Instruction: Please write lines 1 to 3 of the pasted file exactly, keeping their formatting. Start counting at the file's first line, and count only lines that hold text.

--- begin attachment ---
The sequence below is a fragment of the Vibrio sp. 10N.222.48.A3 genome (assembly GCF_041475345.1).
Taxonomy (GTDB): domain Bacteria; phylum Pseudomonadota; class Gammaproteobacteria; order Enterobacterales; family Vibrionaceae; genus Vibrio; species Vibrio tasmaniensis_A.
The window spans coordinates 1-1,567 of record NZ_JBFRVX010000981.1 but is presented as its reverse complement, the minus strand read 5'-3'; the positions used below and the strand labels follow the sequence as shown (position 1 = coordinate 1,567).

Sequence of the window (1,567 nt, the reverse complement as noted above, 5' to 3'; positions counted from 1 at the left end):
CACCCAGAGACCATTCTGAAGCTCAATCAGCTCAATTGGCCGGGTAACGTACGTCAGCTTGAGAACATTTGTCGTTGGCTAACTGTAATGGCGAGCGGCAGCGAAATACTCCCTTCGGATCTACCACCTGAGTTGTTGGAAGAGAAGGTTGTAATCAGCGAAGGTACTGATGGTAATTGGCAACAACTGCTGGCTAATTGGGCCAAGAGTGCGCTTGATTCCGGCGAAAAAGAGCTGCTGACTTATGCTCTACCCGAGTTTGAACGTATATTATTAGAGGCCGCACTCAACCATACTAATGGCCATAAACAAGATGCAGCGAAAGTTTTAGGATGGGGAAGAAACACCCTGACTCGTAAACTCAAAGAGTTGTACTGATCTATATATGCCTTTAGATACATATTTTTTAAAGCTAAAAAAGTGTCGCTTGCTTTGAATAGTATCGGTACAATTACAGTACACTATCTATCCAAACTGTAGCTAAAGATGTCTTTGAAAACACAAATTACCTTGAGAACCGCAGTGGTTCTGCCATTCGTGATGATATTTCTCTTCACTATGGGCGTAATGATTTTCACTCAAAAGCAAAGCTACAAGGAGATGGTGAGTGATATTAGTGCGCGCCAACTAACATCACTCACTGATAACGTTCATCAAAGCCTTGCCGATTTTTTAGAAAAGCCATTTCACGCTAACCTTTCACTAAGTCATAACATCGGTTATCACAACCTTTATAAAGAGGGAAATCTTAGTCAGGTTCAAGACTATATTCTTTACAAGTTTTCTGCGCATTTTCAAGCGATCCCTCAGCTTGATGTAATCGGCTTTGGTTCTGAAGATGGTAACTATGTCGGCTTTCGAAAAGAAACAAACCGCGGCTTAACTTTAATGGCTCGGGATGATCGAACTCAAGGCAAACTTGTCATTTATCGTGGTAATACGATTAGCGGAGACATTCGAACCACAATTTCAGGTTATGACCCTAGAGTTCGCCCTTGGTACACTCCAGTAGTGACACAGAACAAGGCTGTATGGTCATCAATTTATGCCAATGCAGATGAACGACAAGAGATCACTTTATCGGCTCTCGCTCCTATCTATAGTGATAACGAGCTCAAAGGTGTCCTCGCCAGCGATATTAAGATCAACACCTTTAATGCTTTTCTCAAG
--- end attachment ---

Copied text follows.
The sequence below is a fragment of the Vibrio sp. 10N.222.48.A3 genome (assembly GCF_041475345.1).
Taxonomy (GTDB): domain Bacteria; phylum Pseudomonadota; class Gammaproteobacteria; order Enterobacterales; family Vibrionaceae; genus Vibrio; species Vibrio tasmaniensis_A.
The window spans coordinates 1-1,567 of record NZ_JBFRVX010000981.1 but is presented as its reverse complement, the minus strand read 5'-3'; the positions used below and the strand labels follow the sequence as shown (position 1 = coordinate 1,567).